Kikuchi-Fujimoto Syndrome: A Rare Entity to Consider
Diogo Raposo André, Filipa Vicente, Jessica Chaves, Mónica Caldeira, Fernando Jacinto, António José Chaves, Maria Luz Brazão
Internal Medicine Department, Hospital Central do Funchal, Madeira Island, Portugal
Doi: 10.12890/2020_001456 - European Journal of Case Reports in Internal Medicine - © EFIM 2020
Received: 29/12/2019
Accepted: 11/02/2020
Published: 27/04/2020

How to cite this article: Raposo André D, Vincente F, Chaves J, Caldeira M, Jacinto F, Chaves AJ, Brazão ML. Kikuchi-Fujimoto syndrome: a rare entity to consider. EJCRIM 2020;7 doi:10.12890/2020_001456.

Conflicts of Interests: The authors declare there are no competing interests.
This article is licensed under a Commons Attribution Non-Commercial 4.0 License


Introduction: Kikuchi-Fujimoto disease (KFD) is a rare, benign, necrotizing lymphadenitis of unknown aetiology with good prognosis. It is characterized by cervical lymphadenopathy, nocturnal diaphoresis and fever. Surgical excision of the adenopathy, histopathological study and immunophenotyping are crucial for diagnosis.
Patients and methods: This paper describes five patients with three different histological subtypes of KFD, including an atypical presentation masquerading as pyelonephritis and two other cases where physicians mistakenly started chemotherapy. In one other case cytomegalovirus was identified as the responsible aetiological agent, while in the remaining patient, KFD evolved into an autoimmune condition.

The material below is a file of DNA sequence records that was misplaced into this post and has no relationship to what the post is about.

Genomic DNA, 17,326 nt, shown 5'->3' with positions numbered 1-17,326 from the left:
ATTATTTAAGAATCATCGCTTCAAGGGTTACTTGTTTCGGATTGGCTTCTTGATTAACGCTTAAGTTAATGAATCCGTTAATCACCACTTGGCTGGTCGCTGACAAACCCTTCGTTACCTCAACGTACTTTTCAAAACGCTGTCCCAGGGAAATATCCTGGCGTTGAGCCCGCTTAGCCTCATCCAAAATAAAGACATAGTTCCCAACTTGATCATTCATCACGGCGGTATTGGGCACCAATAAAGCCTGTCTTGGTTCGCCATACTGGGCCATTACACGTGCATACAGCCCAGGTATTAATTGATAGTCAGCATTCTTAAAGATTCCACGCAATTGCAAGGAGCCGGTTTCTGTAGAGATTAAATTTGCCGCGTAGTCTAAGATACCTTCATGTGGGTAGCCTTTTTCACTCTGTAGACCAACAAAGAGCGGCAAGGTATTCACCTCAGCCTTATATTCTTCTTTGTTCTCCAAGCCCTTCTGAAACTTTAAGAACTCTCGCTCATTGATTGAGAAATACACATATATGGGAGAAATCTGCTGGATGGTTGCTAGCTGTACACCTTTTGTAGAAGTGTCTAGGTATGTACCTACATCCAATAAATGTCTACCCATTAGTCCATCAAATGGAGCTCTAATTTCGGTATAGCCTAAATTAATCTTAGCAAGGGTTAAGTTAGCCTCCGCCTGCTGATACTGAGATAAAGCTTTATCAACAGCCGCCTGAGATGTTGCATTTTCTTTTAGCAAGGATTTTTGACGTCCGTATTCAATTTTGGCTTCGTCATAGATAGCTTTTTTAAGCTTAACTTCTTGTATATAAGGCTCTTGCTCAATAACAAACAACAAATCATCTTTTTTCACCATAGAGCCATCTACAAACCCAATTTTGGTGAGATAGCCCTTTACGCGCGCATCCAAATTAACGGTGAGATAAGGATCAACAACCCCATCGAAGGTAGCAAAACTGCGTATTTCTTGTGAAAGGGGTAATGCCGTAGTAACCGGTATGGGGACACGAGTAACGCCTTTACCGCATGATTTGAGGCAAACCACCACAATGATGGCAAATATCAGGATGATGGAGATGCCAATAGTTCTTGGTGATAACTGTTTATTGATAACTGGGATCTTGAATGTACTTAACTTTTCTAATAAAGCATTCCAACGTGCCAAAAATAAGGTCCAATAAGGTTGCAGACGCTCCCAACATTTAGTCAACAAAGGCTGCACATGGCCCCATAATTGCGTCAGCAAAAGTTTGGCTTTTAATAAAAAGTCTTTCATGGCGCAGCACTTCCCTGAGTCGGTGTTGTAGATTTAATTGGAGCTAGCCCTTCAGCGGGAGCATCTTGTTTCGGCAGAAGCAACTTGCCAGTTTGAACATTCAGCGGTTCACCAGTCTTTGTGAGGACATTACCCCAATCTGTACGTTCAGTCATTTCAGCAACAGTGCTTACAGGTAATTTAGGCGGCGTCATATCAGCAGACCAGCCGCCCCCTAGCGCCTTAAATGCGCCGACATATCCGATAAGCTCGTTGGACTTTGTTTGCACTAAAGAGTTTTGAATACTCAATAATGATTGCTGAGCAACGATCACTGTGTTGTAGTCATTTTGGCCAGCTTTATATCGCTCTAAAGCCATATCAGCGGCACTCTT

Discussion: KFD, although rare, may mimic infectious, autoimmune and neoplastic diseases. It also poses a risk for the subsequent development of an autoimmune disorder.



Kikuchi-Fujimoto disease, lymphadenitis, fever of unknown origin, rare disease


Kikuchi-Fujimoto disease (KFD)is a rare, benign, necrotizing lymphadenitis of unknown aetiology, with fever and preferential involvement of the cervical region [1].
This self-limiting condition may, due to its similarity, be confused with tuberculosis, systemic lupus erythematosus and haematological malignancies [2, 3]. Thus, surgical excision of the affected adenopathy, histological study and immunophenotyping are vital for establishing the correct diagnosis [3].
No aetiological factors have been identified, but it is thought that this syndrome results from an immune response by CD8+ T-lymphocytes and histiocytes to an infectious insult [1–3]. The main aetiological cause is assumed to be viral [3]. KFD, similarly to diseases such as systemic lupus erythematosus or other autoimmune conditions, is primarily found in young women. However, there are reports of affected male patients, as well as individuals aged between 6 and 80 years [3].
The most frequent signs and symptoms are cervical and localized lymphadenopathies, fever, rash, arthritis, fatigue and hepatosplenomegaly. Other uncommon symptoms are night sweats, nausea, vomiting, diarrhoea, neck stiffness, weight loss and more extensive lymph node involvement [3, 4].
The literature describes cases of KFD associated with pathologies such as Still's disease, B-cell lymphoma and cryptogenic pneumonia. The risk of it developing into an autoimmune condition is higher in adults, and patients with late-onset systemic lupus erythematosus have been reported [3].
Surgical excisional biopsy is vital, as there are no radiological or ultrasound characteristics to establish the diagnosis [2,3]. The disease has three histological subtypes: proliferative, necrotizing and xanthomatous. The last subtype, unlike the previous two which depict disease progression, is a distinct histological variant of undetermined aetiology [2,3].


Case 1

A 72-year-old female patient with haematuria, dysuria and pollakiuria was admitted with pyelonephritis. A thoracic and abdominal CT scan revealed accidental thoracic and abdominal adenopathy. Laparoscopic excision of the hepatic ganglia revealed non-necrotizing granulomatous lymphadenitis.